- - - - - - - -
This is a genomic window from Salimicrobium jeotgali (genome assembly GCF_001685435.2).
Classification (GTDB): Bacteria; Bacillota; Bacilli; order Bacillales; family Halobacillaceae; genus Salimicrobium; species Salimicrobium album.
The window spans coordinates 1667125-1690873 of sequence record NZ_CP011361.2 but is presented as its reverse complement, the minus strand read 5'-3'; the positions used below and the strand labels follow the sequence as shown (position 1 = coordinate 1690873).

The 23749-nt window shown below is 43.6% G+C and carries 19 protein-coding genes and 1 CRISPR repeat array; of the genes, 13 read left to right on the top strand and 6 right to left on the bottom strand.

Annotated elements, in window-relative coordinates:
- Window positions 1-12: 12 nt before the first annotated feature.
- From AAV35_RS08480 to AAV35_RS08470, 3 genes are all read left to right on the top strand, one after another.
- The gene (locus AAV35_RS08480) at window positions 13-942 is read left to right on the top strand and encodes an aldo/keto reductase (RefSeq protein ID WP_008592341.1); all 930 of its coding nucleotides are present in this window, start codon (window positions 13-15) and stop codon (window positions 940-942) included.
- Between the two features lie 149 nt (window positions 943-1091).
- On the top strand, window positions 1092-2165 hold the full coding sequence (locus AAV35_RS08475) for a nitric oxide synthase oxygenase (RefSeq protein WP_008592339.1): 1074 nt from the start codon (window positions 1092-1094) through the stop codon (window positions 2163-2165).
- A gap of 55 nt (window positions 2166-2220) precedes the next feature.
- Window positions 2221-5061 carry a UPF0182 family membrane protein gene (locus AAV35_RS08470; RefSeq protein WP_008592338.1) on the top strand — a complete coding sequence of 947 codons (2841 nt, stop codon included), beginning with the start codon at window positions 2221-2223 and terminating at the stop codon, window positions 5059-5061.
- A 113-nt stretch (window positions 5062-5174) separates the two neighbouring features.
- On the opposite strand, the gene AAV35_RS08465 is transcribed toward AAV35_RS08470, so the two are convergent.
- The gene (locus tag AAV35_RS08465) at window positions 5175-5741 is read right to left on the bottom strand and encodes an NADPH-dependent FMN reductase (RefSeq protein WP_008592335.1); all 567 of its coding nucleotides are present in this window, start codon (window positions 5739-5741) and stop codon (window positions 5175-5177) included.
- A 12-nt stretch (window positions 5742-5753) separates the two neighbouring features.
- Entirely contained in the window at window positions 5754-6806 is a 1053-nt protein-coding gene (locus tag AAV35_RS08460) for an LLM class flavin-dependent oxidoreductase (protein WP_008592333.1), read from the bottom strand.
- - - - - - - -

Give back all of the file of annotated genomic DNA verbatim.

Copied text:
This is a genomic window from Salimicrobium jeotgali (genome assembly GCF_001685435.2).
Classification (GTDB): Bacteria; Bacillota; Bacilli; order Bacillales; family Halobacillaceae; genus Salimicrobium; species Salimicrobium album.
The window spans coordinates 1667125-1690873 of sequence record NZ_CP011361.2 but is presented as its reverse complement, the minus strand read 5'-3'; the positions used below and the strand labels follow the sequence as shown (position 1 = coordinate 1690873).

The 23749-nt window shown below is 43.6% G+C and carries 19 protein-coding genes and 1 CRISPR repeat array; of the genes, 13 read left to right on the top strand and 6 right to left on the bottom strand.

Annotated elements, in window-relative coordinates:
- Window positions 1-12: 12 nt before the first annotated feature.
- From AAV35_RS08480 to AAV35_RS08470, 3 genes are all read left to right on the top strand, one after another.
- The gene (locus AAV35_RS08480) at window positions 13-942 is read left to right on the top strand and encodes an aldo/keto reductase (RefSeq protein ID WP_008592341.1); all 930 of its coding nucleotides are present in this window, start codon (window positions 13-15) and stop codon (window positions 940-942) included.
- Between the two features lie 149 nt (window positions 943-1091).
- On the top strand, window positions 1092-2165 hold the full coding sequence (locus AAV35_RS08475) for a nitric oxide synthase oxygenase (RefSeq protein WP_008592339.1): 1074 nt from the start codon (window positions 1092-1094) through the stop codon (window positions 2163-2165).
- A gap of 55 nt (window positions 2166-2220) precedes the next feature.
- Window positions 2221-5061 carry a UPF0182 family membrane protein gene (locus AAV35_RS08470; RefSeq protein WP_008592338.1) on the top strand — a complete coding sequence of 947 codons (2841 nt, stop codon included), beginning with the start codon at window positions 2221-2223 and terminating at the stop codon, window positions 5059-5061.
- A 113-nt stretch (window positions 5062-5174) separates the two neighbouring features.
- On the opposite strand, the gene AAV35_RS08465 is transcribed toward AAV35_RS08470, so the two are convergent.
- The gene (locus tag AAV35_RS08465) at window positions 5175-5741 is read right to left on the bottom strand and encodes an NADPH-dependent FMN reductase (RefSeq protein WP_008592335.1); all 567 of its coding nucleotides are present in this window, start codon (window positions 5739-5741) and stop codon (window positions 5175-5177) included.
- A 12-nt stretch (window positions 5742-5753) separates the two neighbouring features.
- Entirely contained in the window at window positions 5754-6806 is a 1053-nt protein-coding gene (locus tag AAV35_RS08460) for an LLM class flavin-dependent oxidoreductase (protein WP_008592333.1), read from the bottom strand.